Home / Economy / Britain’s financial disaster is a warning to the world

A toxic mix of politics, inflation and higher interest rates is threatening the financial system in the U.K., sending a shock wave through global markets and providing a warning to governments everywhere of the dangers of the new economic era we are entering.

A surprise tax cut by the new British government just over a week ago sparked investor concern about the country’s fiscal credibility and crashed both the pound and the market for U.K. government bonds, known as gilts.

Superlatives are a dime a dozen in market reporting, but the ructions in the past week were truly extraordinary. As well as giant swings in the pound, the longest-dated gilts, which mature in 50 years, lost a third of their value in four days. They then leapt in value by more than a quarter in a day after emergency bond-buying by the Bank of England designed to prevent a cycle of forced selling by pension funds. For context, the previous biggest move down over four days had been half as big, and the biggest daily gain was 15%, both when pandemic lockdowns shut the economy.

Such big moves had a direct impact on world markets, pushing up the dollar and Treasury yields and hitting stocks and commodity prices. The bear market took another leg down.

London’s position as a major financial center and base for global investors, plus the sterling-dollar exchange rate’s role as the world’s third most-traded currency pair, often give it an outsize impact on global markets. But there’s also a bigger worry: Maybe the U.K. is the canary in the coal mine, giving advance warning of dangers that other developed markets face too.

The dangers are threefold. In the short run, is the U.K. a special case, or just the first victim of the newly-awakened bond vigilantes (investors who punish spendthrift governments with higher borrowing costs)? In the long run, is the U.K. once again taking to an extreme an approach—loose fiscal policy, and so more inflationary pressure—that is set to become the new new normal?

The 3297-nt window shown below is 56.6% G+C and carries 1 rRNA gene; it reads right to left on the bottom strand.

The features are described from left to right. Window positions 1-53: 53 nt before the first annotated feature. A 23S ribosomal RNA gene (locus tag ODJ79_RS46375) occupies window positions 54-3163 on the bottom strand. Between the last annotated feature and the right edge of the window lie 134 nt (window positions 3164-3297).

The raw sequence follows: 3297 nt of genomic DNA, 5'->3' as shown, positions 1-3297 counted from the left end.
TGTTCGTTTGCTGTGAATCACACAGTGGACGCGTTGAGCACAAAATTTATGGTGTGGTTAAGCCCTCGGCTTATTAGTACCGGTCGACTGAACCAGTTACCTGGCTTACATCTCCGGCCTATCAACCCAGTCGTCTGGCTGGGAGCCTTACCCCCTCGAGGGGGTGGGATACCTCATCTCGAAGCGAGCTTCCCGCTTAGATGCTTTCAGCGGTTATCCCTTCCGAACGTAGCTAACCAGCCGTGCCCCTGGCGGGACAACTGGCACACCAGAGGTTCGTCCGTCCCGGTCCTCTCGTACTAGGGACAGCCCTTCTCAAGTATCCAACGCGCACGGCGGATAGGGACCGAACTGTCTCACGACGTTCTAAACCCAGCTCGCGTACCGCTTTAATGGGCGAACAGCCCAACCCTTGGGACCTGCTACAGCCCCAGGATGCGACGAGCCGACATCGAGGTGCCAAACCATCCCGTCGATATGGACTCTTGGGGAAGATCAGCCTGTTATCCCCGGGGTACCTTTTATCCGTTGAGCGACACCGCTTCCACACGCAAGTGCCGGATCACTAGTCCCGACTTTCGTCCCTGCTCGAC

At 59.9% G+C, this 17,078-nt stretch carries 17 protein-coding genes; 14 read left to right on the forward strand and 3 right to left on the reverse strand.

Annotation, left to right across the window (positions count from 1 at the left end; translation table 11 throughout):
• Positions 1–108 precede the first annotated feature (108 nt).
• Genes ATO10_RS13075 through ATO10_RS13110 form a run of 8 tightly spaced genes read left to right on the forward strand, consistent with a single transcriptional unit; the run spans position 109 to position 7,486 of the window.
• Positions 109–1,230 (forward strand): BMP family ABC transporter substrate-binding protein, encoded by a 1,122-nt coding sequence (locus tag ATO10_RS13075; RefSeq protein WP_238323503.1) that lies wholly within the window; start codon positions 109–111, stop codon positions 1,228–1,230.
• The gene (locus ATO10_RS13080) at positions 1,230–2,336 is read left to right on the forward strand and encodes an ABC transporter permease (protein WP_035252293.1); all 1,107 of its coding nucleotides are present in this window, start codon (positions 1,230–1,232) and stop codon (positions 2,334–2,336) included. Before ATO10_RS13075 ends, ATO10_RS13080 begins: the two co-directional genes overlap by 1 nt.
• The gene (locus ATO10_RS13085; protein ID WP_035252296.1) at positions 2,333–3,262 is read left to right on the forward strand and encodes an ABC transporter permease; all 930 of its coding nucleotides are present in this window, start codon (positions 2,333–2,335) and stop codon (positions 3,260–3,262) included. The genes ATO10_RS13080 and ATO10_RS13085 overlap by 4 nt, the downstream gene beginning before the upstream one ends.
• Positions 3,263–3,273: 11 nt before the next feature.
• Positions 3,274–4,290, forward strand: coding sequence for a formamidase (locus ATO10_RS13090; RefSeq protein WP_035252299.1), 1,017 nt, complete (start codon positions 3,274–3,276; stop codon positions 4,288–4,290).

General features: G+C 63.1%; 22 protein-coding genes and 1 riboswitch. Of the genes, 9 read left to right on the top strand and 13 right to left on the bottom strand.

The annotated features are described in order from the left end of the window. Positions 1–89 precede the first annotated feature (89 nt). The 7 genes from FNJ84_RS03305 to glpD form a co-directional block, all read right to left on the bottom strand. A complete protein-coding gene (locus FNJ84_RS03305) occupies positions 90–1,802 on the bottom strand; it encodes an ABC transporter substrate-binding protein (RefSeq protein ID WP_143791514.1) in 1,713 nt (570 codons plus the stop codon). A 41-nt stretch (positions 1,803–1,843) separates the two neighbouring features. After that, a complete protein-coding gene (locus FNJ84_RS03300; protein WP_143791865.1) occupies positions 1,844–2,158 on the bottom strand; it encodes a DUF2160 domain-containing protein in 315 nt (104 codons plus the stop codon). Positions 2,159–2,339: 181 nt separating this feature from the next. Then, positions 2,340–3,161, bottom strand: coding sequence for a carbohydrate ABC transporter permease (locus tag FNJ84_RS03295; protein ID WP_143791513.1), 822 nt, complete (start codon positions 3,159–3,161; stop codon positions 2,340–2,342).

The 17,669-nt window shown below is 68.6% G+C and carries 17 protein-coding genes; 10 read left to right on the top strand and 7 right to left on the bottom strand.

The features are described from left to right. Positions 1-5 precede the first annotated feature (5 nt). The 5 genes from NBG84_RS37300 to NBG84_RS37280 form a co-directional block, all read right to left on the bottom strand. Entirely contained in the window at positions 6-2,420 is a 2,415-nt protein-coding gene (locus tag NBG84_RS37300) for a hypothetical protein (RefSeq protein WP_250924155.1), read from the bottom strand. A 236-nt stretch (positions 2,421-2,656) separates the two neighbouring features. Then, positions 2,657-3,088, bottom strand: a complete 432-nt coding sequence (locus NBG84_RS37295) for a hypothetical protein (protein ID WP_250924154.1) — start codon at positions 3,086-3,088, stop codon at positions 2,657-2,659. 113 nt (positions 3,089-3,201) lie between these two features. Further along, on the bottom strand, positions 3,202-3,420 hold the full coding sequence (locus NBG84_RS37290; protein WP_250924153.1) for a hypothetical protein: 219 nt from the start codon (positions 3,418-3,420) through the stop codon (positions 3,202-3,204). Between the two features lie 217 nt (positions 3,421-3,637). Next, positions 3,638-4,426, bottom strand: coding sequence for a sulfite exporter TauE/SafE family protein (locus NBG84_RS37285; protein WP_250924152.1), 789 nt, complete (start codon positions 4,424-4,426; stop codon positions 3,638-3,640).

Finally, the old saw has it that the Federal Reserve hikes rates until something breaks. The Fed’s role in all this is that its shift to much higher rates helped the dollar to soar, hitting sterling and lifting global rates even before the tax-cut-driven selloff. Now something has broken, and maybe other things will fall over too.

To address the short-term issues, start with what went wrong. The trigger was the government’s surprise unfunded tax cut, to the tune of about 1.8% of GDP a year, with the well-off benefiting the most. In the grand scheme of things it isn’t that much. But the cut had such a big effect because of the broader background of soaring interest rates, high debt, dire communications and the erosion of the country’s institutional credibility. Most of those issues apply, to a greater or lesser degree, across the developed world.

Interest rates are up almost everywhere, which has investors on edge. Borrowing to stimulate the economy when inflation is in double digits and the central bank is raising rates to try to slow things down puts monetary and fiscal policy at loggerheads, and means the Bank of England has to do even more. Europe has taken the approach of spending more, rather than taxing less, with its €750 billion ($735 billion) Next Generation EU stimulus just getting underway.